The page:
Budget airlines can cost families £87 (about R1 000) more per booking than mainstream carriers, a report has found.
Once hidden surcharges for baggage, seat reservations, priority boarding and administrative services were added, the seemingly low-cost fares overtook those of their “expensive” rivals, according to comparison website Idealo.co.uk.
It analysed flight prices from ten airlines over four short-haul routes for a family of four, including two adults, a child and an infant.
The cost of reasonable extras that a family might require – such as baggage, storing a pram in the hold or sitting next to one another – were also taken into account.
Four of the carriers were budget airlines, easyJet, Ryanair, Germanwings and Norwegian, and the remaining six were established carriers, British Airways, Lufthansa, KLM, Air France, Air Berlin and Swiss.
The return short-haul flights analysed were from London to Berlin, Barcelona and to beach destinations Palma in Majorca and Alicante in Spain.
It said that the mainstream carriers offered prices that were on average £87 less per booking than the budget airlines once the necessary extras were added.
The report said that when allowance is made for the children’s fares, families from the UK will spend on average £29 more per seat with a budget airline. As toddlers under the age of two can fly free on the lap of a parent on most airlines, the difference mounted to £87 in total.
Specifically, the report found that from London to Berlin, British Airways offered direct flights which were £49 cheaper per seat than Ryanair and £15 cheaper than easyJet.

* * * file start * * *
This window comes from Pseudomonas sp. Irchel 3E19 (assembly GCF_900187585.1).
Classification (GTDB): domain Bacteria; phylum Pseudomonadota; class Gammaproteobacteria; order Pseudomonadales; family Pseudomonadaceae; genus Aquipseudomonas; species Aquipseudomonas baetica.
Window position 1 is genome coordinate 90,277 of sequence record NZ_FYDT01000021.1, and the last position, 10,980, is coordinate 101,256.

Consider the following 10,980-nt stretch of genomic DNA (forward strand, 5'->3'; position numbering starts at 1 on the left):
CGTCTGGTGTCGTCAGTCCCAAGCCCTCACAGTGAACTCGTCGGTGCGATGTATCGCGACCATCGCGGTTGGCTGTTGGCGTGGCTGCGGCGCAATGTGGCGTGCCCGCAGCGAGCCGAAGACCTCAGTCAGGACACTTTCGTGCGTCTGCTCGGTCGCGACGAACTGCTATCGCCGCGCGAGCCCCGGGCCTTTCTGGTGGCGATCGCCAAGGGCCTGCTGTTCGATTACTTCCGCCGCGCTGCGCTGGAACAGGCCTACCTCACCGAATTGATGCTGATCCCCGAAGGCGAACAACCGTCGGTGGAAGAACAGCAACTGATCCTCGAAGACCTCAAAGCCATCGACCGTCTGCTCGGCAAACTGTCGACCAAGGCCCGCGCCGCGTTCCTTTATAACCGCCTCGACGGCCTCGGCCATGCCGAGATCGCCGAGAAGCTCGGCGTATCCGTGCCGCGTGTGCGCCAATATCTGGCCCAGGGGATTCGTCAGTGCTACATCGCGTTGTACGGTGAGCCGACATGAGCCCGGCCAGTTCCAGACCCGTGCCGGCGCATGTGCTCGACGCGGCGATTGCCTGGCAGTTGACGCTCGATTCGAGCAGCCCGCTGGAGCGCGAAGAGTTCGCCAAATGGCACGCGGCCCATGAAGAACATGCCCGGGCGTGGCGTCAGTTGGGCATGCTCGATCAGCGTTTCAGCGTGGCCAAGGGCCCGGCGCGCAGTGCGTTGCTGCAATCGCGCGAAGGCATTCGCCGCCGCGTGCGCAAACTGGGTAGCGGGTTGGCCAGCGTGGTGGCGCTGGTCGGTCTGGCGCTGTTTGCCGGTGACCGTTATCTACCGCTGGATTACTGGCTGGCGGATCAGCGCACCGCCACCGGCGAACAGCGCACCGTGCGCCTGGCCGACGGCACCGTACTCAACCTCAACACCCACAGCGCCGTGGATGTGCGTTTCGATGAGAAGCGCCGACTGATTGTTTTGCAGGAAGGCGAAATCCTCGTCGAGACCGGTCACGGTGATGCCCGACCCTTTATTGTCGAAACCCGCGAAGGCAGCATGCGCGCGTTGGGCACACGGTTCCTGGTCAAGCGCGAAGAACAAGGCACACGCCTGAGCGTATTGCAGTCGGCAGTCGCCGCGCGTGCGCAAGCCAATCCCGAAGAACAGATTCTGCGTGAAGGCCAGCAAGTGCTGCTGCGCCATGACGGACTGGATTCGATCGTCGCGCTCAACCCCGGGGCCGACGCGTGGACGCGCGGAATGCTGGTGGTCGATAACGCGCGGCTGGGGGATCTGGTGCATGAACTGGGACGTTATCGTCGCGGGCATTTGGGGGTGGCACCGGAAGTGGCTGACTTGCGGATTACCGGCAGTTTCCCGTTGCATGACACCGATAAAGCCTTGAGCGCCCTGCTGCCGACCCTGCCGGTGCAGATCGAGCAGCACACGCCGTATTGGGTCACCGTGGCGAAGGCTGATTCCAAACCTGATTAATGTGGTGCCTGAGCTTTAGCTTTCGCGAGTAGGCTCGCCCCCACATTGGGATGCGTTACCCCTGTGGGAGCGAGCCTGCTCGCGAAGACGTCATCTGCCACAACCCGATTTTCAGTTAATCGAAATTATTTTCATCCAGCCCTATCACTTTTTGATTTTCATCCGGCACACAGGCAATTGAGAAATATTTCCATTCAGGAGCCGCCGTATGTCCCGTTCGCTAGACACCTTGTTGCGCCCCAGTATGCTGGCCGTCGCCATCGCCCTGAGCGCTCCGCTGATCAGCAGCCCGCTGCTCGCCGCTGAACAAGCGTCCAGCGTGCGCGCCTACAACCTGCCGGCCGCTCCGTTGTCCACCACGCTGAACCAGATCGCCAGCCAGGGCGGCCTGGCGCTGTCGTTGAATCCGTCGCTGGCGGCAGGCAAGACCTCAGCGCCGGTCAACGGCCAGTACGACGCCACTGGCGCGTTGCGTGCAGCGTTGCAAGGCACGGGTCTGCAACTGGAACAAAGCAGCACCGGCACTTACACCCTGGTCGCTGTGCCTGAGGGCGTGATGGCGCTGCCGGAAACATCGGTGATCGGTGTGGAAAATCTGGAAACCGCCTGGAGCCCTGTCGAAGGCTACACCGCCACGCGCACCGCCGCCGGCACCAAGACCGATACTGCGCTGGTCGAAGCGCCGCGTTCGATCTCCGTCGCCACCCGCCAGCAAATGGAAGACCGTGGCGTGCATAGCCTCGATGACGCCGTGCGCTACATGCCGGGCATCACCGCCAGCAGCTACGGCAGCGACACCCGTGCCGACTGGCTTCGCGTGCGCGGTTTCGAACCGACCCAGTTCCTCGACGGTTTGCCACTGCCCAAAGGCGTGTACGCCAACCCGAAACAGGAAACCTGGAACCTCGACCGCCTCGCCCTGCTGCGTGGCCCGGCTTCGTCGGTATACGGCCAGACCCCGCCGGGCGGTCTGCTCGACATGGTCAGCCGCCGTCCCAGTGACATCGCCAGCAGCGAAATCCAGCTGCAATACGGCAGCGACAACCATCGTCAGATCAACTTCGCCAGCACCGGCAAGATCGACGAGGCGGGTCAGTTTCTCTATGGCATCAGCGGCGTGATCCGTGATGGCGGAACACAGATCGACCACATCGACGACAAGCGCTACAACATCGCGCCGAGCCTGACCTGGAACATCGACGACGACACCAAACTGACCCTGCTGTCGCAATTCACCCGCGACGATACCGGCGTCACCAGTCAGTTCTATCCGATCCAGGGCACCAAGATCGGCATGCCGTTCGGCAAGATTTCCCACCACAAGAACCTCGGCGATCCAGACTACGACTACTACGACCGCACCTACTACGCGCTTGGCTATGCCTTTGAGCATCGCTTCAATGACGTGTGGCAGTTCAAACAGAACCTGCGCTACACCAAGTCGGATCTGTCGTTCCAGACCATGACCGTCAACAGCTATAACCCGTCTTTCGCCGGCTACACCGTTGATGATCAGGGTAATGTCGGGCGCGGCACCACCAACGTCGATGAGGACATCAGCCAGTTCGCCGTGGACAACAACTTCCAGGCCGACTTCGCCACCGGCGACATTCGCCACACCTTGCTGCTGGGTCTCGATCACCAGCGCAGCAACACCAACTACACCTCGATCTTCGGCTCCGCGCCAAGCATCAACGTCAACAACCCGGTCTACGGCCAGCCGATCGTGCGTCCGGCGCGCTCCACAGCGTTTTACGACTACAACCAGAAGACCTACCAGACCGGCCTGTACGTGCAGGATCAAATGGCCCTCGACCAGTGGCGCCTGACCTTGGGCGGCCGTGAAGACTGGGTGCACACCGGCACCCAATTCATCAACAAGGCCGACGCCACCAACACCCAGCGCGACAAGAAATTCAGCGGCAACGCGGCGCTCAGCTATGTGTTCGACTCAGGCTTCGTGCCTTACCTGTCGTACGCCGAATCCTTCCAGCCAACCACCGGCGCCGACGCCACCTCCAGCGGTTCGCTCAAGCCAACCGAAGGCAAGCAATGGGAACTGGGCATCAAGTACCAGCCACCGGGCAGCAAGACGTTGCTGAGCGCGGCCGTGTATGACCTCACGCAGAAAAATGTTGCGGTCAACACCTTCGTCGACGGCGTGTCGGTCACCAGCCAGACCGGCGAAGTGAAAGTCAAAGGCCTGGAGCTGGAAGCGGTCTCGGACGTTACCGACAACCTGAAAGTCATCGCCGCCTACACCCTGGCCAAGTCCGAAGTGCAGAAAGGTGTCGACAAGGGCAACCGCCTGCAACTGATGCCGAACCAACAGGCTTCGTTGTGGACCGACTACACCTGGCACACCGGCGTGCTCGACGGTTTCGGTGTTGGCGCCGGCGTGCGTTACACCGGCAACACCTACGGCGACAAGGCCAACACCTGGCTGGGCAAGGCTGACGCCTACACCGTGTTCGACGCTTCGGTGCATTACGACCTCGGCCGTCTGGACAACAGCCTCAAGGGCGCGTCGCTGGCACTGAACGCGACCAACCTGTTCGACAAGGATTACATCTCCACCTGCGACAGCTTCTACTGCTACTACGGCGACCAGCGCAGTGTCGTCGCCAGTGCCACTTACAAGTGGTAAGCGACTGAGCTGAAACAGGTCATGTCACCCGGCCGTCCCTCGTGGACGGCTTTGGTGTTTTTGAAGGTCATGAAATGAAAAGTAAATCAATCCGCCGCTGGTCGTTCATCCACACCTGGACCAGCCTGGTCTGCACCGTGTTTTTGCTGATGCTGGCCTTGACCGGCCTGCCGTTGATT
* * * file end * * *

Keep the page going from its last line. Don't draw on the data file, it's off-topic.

And from London to Barcelona, British Airways offered a direct flight that was £47 less expensive per seat than easyJet and £38 cheaper than Ryanair.
When all surcharges were excluded, both budget airlines were cheaper than the BA alternative.
The budget airlines offered the cheapest flight for only one of the four routes, London to Alicante.
An Idealo spokesman said: “The results should not vilify budget airlines, as they can provide an excellent value to certain types of travellers.
“However, as in the case of family travel, budget airlines are not always the best choice for short-haul routes.”
The finding comes after the Civil Aviation Authority started naming and shaming airlines in January in an online consumer guide, highlighting the “optional extra fees” that are being levied. It covers the top 23 airlines and 84 percent of passengers travelling to and from the UK, and is being updated quarterly. - Daily Mail